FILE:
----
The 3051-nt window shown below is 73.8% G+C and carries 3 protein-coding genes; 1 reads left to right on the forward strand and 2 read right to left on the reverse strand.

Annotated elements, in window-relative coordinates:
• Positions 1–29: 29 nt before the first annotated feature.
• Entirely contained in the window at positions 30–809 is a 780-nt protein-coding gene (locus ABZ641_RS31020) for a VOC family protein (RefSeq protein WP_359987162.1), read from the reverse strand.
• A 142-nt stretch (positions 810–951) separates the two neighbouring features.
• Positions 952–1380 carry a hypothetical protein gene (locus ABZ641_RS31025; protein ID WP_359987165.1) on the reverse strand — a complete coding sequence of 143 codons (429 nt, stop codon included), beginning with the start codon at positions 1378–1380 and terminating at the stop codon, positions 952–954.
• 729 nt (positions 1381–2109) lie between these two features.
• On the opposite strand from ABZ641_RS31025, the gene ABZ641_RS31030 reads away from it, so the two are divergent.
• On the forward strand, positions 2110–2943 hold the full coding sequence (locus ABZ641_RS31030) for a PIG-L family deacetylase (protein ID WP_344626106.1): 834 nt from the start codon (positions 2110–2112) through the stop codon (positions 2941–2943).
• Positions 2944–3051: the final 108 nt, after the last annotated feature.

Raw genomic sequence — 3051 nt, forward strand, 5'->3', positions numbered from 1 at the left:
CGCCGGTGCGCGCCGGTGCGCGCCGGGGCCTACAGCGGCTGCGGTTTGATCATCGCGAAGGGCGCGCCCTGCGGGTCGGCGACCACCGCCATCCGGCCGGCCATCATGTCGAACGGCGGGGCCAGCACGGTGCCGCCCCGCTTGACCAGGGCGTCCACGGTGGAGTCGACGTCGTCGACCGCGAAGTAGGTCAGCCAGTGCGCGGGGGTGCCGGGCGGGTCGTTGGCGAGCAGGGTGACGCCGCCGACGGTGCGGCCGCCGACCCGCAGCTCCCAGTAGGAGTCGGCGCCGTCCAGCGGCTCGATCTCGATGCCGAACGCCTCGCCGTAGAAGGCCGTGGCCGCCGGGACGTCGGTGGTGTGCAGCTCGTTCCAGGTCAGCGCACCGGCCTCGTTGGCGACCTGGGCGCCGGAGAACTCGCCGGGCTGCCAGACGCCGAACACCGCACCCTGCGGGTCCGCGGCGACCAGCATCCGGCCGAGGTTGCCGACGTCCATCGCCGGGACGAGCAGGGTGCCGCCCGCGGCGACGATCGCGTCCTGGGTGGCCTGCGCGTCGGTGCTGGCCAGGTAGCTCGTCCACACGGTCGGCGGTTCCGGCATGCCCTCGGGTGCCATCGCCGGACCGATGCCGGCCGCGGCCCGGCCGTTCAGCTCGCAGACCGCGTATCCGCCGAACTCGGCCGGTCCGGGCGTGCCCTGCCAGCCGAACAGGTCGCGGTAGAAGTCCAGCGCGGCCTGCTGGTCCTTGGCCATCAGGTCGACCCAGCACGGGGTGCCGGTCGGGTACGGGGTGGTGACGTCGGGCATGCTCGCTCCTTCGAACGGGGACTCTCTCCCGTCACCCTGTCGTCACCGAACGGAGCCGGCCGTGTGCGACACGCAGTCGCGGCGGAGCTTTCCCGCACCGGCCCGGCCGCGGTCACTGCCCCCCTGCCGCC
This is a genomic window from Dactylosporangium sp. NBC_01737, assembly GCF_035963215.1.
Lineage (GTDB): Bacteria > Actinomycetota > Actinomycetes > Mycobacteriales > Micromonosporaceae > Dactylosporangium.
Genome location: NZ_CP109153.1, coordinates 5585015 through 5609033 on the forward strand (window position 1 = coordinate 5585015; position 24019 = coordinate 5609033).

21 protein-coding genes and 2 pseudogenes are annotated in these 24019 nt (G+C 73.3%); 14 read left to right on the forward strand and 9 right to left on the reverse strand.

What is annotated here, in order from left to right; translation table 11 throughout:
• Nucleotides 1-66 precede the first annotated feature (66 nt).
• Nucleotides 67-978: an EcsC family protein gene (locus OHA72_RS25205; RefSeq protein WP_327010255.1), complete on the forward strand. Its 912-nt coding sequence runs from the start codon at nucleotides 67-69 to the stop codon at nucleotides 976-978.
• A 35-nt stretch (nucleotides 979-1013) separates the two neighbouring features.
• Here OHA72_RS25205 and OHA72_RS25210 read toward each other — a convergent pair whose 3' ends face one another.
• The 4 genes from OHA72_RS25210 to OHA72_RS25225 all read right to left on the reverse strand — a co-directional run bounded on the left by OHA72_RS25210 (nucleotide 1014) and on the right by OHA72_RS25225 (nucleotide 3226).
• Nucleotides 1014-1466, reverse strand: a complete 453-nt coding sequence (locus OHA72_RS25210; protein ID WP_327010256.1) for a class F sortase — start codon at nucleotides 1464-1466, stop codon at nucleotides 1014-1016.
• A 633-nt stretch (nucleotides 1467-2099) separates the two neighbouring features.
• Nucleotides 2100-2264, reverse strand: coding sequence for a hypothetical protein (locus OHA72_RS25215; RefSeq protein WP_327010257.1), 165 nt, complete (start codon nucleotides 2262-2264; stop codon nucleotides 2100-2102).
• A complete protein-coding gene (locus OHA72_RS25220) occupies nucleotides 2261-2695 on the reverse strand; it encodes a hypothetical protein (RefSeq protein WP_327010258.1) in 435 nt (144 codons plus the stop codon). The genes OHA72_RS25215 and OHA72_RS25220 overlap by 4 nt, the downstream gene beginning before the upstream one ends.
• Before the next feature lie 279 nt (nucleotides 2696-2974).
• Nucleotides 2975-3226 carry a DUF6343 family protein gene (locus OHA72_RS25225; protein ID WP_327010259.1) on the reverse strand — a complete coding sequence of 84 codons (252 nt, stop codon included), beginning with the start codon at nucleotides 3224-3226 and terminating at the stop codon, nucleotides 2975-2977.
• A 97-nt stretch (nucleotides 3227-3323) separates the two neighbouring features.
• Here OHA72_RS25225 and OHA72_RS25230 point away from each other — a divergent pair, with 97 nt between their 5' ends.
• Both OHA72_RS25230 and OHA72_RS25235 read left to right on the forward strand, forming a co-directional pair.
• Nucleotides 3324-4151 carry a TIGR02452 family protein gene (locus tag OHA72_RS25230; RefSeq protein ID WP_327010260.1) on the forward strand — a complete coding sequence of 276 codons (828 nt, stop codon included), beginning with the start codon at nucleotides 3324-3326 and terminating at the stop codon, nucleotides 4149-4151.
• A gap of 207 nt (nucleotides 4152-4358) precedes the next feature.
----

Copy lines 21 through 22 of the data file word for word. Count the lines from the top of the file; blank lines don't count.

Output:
• Here OHA72_RS25205 and OHA72_RS25210 read toward each other — a convergent pair whose 3' ends face one another.
• The 4 genes from OHA72_RS25210 to OHA72_RS25225 all read right to left on the reverse strand — a co-directional run bounded on the left by OHA72_RS25210 (nucleotide 1014) and on the right by OHA72_RS25225 (nucleotide 3226).